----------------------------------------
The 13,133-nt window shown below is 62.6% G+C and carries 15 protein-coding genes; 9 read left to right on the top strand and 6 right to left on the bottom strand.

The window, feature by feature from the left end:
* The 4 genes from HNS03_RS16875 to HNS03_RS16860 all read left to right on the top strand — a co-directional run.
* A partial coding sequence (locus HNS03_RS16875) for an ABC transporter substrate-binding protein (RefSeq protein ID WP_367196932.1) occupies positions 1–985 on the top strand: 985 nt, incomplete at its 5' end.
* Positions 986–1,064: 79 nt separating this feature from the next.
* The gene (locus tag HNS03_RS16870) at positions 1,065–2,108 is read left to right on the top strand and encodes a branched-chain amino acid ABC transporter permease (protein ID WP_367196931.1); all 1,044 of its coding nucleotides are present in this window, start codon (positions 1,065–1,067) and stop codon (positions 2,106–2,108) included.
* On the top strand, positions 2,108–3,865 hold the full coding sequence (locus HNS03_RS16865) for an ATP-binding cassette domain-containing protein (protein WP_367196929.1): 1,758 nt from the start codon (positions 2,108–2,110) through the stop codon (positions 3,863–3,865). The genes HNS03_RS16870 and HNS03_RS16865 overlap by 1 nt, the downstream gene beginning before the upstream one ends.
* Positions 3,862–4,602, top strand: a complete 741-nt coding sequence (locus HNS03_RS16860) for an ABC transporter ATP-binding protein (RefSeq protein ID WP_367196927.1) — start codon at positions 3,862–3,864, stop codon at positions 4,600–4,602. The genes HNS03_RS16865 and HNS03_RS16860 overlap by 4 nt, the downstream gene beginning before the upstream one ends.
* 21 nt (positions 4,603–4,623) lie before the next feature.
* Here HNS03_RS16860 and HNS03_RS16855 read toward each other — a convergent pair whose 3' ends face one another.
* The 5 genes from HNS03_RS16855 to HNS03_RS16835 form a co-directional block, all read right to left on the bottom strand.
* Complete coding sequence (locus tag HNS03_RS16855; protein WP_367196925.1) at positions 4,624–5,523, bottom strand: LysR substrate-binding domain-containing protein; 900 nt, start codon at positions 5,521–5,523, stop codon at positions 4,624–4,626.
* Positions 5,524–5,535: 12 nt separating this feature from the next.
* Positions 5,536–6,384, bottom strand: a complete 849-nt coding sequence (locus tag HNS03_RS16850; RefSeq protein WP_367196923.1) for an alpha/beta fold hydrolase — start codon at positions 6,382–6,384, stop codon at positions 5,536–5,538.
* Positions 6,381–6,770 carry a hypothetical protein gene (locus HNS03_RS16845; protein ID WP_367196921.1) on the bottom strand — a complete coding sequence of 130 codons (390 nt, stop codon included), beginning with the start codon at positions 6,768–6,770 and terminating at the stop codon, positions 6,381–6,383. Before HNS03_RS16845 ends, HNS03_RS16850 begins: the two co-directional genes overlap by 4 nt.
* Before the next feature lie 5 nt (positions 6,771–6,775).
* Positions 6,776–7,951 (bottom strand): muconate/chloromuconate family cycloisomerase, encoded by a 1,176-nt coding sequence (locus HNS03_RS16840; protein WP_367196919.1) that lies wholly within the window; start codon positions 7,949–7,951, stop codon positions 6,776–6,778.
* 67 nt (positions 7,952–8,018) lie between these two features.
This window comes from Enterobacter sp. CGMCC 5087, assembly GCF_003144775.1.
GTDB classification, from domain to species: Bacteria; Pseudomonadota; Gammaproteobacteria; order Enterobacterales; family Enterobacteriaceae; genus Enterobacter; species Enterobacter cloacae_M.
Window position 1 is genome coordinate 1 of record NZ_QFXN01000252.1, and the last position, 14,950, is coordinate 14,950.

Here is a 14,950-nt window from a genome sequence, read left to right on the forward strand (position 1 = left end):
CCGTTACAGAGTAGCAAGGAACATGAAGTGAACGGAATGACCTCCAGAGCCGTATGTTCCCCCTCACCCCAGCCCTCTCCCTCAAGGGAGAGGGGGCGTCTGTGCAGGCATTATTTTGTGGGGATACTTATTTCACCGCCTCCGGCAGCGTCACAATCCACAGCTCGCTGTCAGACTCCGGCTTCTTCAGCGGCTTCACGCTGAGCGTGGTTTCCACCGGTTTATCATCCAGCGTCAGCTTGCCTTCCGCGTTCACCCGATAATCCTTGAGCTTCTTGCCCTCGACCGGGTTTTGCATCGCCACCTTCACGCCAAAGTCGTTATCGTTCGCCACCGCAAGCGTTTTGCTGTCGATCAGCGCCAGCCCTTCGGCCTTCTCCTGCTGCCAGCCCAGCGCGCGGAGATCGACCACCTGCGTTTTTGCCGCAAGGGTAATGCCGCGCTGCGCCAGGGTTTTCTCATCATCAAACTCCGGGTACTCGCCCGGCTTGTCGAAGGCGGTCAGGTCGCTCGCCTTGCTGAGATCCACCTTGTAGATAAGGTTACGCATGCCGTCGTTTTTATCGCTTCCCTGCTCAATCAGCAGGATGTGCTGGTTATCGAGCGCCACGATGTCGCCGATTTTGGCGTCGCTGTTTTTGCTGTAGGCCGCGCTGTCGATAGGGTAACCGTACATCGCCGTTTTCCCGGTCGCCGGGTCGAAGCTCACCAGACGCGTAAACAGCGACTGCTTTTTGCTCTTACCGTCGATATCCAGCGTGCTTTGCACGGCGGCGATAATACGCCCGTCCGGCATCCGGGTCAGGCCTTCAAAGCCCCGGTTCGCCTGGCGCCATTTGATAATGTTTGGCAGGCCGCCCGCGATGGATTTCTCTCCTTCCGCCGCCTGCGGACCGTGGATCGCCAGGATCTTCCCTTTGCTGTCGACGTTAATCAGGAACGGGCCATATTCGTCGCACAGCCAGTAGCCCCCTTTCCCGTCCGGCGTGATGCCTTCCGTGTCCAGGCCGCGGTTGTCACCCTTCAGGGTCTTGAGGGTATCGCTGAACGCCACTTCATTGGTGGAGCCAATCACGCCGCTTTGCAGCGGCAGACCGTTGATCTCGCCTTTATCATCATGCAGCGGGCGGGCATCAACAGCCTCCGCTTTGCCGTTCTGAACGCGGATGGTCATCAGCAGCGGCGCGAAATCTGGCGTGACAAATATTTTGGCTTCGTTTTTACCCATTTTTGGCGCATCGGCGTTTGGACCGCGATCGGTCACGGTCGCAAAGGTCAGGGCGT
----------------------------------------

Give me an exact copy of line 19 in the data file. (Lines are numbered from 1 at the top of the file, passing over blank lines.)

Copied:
This window comes from Enterobacter sp. CGMCC 5087, assembly GCF_003144775.1.